Reporter’s note: After a several decade slide into decay, Old Abilene Town has been brought back to life thanks to a dedicated group of board members, volunteers and donors. This first story addresses some of that comeback and plans for the iconic tourist attraction.
If you haven’t been to Old Abilene Town in awhile, you need to make sure it’s on your list of places to go this summer — once restrictions are lifted due to the COVID-19 shutdown.
In recent years and months, the town has been brought back to life.
Outside, the changes are easy to see: Buildings have been painted in bright colors, a new black fence was installed around the perimeter and new “period-looking” lighting illuminates the front and back of structures.
Missing on the north side of the complex are the former Blacksmith shop and the two-story cabin which fell victim to termites. Gone for now, but not forever, the logs of the 1850s cabin were numbered and labeled before the structure was dismantled in April to be rebuilt in the future.
The Merchants Hotel has been renovated and furnished and the bank of buildings on the west side have been renovated, refurbished and are useable for the first time in years.
“At one point there were only two buildings here you could even get inside,” explained Old Abilene Town (OAT) Board President Michael Hook. “The fact this board had the energy and drive to take it upon themselves and get it put back together is the only reason we have everything back up again.”
The 11-member board, with help from some dedicated volunteers and donors, has worked diligently in recent months and years to save the town. Their goal is to bring it back to the fun, exciting place many Abilene residents remember.
“Back when we were kids Old Abilene Town was the place you’d jump on your bike and go to,” said board Vice-President Andrew Kijowski. “We just want to have people coming in and out of here all the time.”
Besides Hook and Andrew Kijowski, the board also includes Treasurer Sarah Wilson, Secretary Joy Butler and members Linda Ellison, Amy Hook, Lisa Kijowski, Terry Tietjens, Roger Watt, Paige Westfall and Greg Wilson.
Heyday of the cowtown
Old Abilene Town was built in 1957 by a group of Abilene area businessmen who wanted to create an authentic replica of Abilene by depicting what it was like in the roaring heyday of the Chisholm Trail and the cattle trade.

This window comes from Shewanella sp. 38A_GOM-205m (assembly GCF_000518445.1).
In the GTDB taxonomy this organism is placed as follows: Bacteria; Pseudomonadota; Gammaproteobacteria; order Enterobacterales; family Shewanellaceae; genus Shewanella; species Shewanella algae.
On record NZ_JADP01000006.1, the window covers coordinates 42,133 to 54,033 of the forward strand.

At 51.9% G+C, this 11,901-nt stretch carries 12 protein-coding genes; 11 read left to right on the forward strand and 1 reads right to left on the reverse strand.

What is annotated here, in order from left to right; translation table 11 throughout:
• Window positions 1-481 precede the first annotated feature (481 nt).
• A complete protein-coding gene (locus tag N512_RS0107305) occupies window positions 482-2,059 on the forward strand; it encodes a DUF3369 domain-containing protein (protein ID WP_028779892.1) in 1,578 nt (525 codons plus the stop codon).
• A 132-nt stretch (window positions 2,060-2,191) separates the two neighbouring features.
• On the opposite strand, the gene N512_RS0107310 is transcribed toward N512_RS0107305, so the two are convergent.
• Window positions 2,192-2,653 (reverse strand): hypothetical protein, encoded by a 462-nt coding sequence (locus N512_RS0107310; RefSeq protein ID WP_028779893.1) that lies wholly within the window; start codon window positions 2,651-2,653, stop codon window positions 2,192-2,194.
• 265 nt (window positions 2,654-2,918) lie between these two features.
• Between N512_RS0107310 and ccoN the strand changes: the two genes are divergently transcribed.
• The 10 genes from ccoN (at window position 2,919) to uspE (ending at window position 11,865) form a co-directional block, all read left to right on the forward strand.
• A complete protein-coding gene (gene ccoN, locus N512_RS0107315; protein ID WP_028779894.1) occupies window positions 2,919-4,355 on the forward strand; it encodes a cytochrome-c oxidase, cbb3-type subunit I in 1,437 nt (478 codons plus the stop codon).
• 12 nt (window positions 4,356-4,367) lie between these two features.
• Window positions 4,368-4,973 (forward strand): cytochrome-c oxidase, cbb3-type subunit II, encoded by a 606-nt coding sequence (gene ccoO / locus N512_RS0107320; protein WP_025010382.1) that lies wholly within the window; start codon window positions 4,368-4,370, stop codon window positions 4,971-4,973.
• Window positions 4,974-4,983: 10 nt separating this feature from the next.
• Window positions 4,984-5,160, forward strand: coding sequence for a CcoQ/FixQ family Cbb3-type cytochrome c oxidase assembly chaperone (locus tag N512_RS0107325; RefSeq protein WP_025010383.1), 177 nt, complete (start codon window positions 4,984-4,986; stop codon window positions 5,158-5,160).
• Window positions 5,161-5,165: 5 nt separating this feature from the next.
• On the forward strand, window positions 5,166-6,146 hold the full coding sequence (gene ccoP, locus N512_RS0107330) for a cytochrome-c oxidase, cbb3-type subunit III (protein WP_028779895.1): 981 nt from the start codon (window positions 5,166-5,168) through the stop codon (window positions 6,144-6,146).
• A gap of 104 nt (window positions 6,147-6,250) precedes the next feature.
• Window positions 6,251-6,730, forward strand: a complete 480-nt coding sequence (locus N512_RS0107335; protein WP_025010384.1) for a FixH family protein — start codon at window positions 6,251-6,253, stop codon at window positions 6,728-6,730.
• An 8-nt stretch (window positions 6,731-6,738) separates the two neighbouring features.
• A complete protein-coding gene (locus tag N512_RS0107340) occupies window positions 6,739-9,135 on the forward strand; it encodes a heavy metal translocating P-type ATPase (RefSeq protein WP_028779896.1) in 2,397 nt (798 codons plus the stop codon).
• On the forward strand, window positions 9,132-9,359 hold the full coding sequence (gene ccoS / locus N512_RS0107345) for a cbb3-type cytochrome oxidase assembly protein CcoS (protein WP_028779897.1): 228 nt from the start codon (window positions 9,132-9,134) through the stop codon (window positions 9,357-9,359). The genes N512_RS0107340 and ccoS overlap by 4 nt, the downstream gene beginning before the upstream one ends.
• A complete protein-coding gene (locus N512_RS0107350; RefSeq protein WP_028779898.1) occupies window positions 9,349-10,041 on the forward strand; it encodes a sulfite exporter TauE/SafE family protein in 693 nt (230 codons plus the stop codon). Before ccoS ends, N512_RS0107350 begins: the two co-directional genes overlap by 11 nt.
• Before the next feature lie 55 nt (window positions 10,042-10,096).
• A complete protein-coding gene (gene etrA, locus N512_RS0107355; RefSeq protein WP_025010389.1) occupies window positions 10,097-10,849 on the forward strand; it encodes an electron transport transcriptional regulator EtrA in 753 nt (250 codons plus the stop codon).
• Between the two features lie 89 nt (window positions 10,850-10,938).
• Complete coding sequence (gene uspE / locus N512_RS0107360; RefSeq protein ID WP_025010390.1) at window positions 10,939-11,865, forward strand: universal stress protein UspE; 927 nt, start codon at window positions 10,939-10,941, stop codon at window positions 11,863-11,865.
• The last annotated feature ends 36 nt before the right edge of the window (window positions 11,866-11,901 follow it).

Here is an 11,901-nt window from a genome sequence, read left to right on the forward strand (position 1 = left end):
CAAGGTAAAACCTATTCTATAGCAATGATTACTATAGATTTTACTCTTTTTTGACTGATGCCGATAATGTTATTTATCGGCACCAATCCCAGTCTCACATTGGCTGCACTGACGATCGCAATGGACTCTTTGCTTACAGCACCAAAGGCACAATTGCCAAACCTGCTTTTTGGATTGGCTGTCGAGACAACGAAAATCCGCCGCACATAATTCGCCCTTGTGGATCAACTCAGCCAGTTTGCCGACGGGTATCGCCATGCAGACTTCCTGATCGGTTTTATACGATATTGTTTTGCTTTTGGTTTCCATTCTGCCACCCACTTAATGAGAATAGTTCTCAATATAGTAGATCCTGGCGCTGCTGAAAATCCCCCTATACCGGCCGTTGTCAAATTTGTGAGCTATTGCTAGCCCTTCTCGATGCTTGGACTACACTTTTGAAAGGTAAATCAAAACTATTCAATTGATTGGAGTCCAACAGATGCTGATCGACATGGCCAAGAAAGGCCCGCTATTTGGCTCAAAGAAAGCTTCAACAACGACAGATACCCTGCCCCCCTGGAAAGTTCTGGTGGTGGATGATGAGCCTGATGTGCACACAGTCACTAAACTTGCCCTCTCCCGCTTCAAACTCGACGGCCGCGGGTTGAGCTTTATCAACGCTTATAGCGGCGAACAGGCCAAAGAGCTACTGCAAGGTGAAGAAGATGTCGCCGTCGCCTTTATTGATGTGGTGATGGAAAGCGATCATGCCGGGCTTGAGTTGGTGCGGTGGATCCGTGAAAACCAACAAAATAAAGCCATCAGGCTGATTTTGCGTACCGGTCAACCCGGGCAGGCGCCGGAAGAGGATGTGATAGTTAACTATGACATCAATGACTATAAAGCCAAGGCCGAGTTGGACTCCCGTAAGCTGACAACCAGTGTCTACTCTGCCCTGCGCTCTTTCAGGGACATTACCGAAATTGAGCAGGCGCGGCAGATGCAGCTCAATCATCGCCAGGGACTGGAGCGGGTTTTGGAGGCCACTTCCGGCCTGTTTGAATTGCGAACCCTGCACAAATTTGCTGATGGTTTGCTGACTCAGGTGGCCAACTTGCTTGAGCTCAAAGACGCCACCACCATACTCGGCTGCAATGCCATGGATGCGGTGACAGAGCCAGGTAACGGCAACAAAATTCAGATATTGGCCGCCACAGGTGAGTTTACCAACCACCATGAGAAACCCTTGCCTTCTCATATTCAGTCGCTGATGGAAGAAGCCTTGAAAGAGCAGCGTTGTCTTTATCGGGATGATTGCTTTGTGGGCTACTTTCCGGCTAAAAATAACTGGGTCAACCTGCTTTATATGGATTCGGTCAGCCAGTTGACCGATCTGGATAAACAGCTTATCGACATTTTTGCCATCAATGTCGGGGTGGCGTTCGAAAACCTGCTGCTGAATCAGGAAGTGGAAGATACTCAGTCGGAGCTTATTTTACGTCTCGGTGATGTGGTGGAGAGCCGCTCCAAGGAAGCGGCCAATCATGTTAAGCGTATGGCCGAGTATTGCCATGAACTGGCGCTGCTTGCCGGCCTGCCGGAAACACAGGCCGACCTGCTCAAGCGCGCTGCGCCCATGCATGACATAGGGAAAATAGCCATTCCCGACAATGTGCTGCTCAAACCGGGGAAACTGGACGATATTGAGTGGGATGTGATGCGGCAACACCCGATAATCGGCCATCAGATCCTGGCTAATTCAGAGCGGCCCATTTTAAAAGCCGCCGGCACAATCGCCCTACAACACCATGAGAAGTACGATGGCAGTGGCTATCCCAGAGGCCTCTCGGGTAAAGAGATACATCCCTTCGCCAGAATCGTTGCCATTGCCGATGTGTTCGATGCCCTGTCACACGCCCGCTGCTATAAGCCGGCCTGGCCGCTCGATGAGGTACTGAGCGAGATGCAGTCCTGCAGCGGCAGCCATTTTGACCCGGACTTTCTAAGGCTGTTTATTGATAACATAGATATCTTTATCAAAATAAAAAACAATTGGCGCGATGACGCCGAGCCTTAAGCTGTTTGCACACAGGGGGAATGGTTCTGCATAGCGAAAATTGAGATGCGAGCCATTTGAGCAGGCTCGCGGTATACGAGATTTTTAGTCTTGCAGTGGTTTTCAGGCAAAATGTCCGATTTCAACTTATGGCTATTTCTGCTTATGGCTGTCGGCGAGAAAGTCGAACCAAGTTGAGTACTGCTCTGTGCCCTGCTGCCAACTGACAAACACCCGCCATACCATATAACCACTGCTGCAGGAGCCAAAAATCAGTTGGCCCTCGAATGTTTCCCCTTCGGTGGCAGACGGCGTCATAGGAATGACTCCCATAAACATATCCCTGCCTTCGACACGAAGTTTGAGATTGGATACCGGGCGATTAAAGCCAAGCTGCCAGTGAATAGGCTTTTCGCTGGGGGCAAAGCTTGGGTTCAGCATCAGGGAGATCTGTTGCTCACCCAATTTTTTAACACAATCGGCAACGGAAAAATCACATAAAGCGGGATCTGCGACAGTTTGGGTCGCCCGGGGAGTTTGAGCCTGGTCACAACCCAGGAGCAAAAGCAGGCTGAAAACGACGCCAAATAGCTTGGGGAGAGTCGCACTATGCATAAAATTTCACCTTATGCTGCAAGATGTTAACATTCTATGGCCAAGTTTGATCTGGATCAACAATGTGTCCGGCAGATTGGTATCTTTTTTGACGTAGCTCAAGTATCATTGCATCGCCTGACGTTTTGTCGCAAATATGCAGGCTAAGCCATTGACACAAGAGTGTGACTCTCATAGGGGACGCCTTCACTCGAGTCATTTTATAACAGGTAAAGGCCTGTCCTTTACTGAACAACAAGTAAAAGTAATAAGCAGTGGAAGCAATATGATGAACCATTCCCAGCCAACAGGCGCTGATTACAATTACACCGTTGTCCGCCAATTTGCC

While most of the town consisted of replica buildings, a number of actual historic structures were moved to the location, including the log cabins and schoolhouse.
The tourist destination flourished for several decades, but over the years interest in the Wild West waned, the main business — The General Store — burned down, taking with it the popular Wild Bill’s Hangout — a carnival-like funhouse, crowds dwindled and the complex fell into disrepair.
Concerted efforts began in the 2000s to bring OAT back to life and by 2016 it became the location for the annual Chisholm Trail Days, a three-day festival celebrating the history of the famous cattle trail that put Abilene on the map.
Despite hosting a busy festival each year, many of the buildings were still unusable, but that has changed.
Earlier this month, four members of the OAT board of directors gathered around the dining room table in the renovated, refurbished Merchants Hotel to talk about what’s been accomplished and what still needs to be done.
All expressed disappointment that OAT was unable to open for the season on May 2 because of the COVID-19 shutdown. 2020 was going to be a big year for Old Abilene Town.
Plans included a full slate of fun activities, including a Cowboy Camp for kids, a “Living Town” for young teens where they would take on the jobs of townsfolk while learning concepts like finance and budgeting. Also on the agenda were Wild West murder mysteries, movie nights, First Friday night of the month events like karaoke or live music, bingo and other events, plus Chisholm Trail Days over the Labor Day weekend.
Like many other events this year, some of those plans had to be scrapped. Now board members hope to open the buildings on Father’s Day Sunday, June 21, then bring out the can can girls and gunfighters over the July 4th weekend, but that’s all subject to change.
Members are still planning to host a scaled back version of Chisholm Trail Days in September.